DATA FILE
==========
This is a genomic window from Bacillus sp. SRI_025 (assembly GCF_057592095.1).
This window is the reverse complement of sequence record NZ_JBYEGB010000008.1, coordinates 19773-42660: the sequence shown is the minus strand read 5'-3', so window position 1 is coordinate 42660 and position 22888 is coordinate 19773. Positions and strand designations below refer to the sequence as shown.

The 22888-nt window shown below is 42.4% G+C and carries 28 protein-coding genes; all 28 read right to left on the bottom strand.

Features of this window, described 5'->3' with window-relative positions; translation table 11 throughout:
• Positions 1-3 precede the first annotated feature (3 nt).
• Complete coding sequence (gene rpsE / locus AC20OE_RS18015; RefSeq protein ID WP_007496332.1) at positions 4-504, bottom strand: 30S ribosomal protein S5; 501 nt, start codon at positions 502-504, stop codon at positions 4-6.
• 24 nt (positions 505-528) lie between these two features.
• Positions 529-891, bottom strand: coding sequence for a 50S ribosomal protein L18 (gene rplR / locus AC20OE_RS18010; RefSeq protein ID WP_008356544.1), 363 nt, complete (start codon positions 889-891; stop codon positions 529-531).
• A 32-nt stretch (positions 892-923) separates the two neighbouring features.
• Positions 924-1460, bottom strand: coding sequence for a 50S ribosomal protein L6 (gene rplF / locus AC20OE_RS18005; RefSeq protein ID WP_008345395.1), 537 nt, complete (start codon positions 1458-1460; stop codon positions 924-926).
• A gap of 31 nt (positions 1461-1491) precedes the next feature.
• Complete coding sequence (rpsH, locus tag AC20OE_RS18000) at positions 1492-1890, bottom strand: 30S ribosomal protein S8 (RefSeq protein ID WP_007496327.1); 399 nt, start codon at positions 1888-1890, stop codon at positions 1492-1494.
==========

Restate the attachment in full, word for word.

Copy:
This is a genomic window from Bacillus sp. SRI_025 (assembly GCF_057592095.1).
This window is the reverse complement of sequence record NZ_JBYEGB010000008.1, coordinates 19773-42660: the sequence shown is the minus strand read 5'-3', so window position 1 is coordinate 42660 and position 22888 is coordinate 19773. Positions and strand designations below refer to the sequence as shown.

The 22888-nt window shown below is 42.4% G+C and carries 28 protein-coding genes; all 28 read right to left on the bottom strand.

Features of this window, described 5'->3' with window-relative positions; translation table 11 throughout:
• Positions 1-3 precede the first annotated feature (3 nt).
• Complete coding sequence (gene rpsE / locus AC20OE_RS18015; RefSeq protein ID WP_007496332.1) at positions 4-504, bottom strand: 30S ribosomal protein S5; 501 nt, start codon at positions 502-504, stop codon at positions 4-6.
• 24 nt (positions 505-528) lie between these two features.
• Positions 529-891, bottom strand: coding sequence for a 50S ribosomal protein L18 (gene rplR / locus AC20OE_RS18010; RefSeq protein ID WP_008356544.1), 363 nt, complete (start codon positions 889-891; stop codon positions 529-531).
• A 32-nt stretch (positions 892-923) separates the two neighbouring features.
• Positions 924-1460, bottom strand: coding sequence for a 50S ribosomal protein L6 (gene rplF / locus AC20OE_RS18005; RefSeq protein ID WP_008345395.1), 537 nt, complete (start codon positions 1458-1460; stop codon positions 924-926).
• A gap of 31 nt (positions 1461-1491) precedes the next feature.
• Complete coding sequence (rpsH, locus tag AC20OE_RS18000) at positions 1492-1890, bottom strand: 30S ribosomal protein S8 (RefSeq protein ID WP_007496327.1); 399 nt, start codon at positions 1888-1890, stop codon at positions 1492-1494.